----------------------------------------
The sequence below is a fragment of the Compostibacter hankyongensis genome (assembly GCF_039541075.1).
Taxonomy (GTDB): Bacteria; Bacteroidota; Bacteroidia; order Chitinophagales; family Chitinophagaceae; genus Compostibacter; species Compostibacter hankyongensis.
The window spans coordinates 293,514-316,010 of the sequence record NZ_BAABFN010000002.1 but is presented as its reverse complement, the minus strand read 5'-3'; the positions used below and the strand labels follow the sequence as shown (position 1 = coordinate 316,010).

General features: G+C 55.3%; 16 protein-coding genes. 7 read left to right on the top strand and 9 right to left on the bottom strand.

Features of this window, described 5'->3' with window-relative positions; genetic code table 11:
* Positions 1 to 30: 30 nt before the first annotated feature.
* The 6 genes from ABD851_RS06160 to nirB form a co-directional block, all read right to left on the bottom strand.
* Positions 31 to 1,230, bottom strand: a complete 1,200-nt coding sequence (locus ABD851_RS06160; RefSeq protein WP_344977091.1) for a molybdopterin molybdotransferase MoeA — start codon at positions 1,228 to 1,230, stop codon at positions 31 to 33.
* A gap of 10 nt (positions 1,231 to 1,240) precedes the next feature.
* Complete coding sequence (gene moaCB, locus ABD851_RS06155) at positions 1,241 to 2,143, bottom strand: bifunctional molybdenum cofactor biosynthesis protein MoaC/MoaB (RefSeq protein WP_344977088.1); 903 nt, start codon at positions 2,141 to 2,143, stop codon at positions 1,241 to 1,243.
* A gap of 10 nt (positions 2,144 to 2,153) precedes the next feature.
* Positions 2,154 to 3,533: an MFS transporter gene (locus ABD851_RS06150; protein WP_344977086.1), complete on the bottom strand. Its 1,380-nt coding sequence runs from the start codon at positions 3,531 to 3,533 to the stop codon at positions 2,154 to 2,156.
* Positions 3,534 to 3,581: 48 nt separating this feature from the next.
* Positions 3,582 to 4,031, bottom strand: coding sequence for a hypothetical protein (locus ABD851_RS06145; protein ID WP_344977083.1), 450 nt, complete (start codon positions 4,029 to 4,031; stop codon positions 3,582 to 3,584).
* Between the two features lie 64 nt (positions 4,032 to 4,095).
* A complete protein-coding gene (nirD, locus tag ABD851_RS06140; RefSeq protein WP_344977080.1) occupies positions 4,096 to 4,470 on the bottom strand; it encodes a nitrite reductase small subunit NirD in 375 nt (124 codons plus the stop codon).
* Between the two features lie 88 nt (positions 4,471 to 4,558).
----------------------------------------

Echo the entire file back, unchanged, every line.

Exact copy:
The sequence below is a fragment of the Compostibacter hankyongensis genome (assembly GCF_039541075.1).
Taxonomy (GTDB): Bacteria; Bacteroidota; Bacteroidia; order Chitinophagales; family Chitinophagaceae; genus Compostibacter; species Compostibacter hankyongensis.
The window spans coordinates 293,514-316,010 of the sequence record NZ_BAABFN010000002.1 but is presented as its reverse complement, the minus strand read 5'-3'; the positions used below and the strand labels follow the sequence as shown (position 1 = coordinate 316,010).

General features: G+C 55.3%; 16 protein-coding genes. 7 read left to right on the top strand and 9 right to left on the bottom strand.

Features of this window, described 5'->3' with window-relative positions; genetic code table 11:
* Positions 1 to 30: 30 nt before the first annotated feature.
* The 6 genes from ABD851_RS06160 to nirB form a co-directional block, all read right to left on the bottom strand.
* Positions 31 to 1,230, bottom strand: a complete 1,200-nt coding sequence (locus ABD851_RS06160; RefSeq protein WP_344977091.1) for a molybdopterin molybdotransferase MoeA — start codon at positions 1,228 to 1,230, stop codon at positions 31 to 33.
* A gap of 10 nt (positions 1,231 to 1,240) precedes the next feature.
* Complete coding sequence (gene moaCB, locus ABD851_RS06155) at positions 1,241 to 2,143, bottom strand: bifunctional molybdenum cofactor biosynthesis protein MoaC/MoaB (RefSeq protein WP_344977088.1); 903 nt, start codon at positions 2,141 to 2,143, stop codon at positions 1,241 to 1,243.
* A gap of 10 nt (positions 2,144 to 2,153) precedes the next feature.
* Positions 2,154 to 3,533: an MFS transporter gene (locus ABD851_RS06150; protein WP_344977086.1), complete on the bottom strand. Its 1,380-nt coding sequence runs from the start codon at positions 3,531 to 3,533 to the stop codon at positions 2,154 to 2,156.
* Positions 3,534 to 3,581: 48 nt separating this feature from the next.
* Positions 3,582 to 4,031, bottom strand: coding sequence for a hypothetical protein (locus ABD851_RS06145; protein ID WP_344977083.1), 450 nt, complete (start codon positions 4,029 to 4,031; stop codon positions 3,582 to 3,584).
* Between the two features lie 64 nt (positions 4,032 to 4,095).
* A complete protein-coding gene (nirD, locus tag ABD851_RS06140; RefSeq protein WP_344977080.1) occupies positions 4,096 to 4,470 on the bottom strand; it encodes a nitrite reductase small subunit NirD in 375 nt (124 codons plus the stop codon).
* Between the two features lie 88 nt (positions 4,471 to 4,558).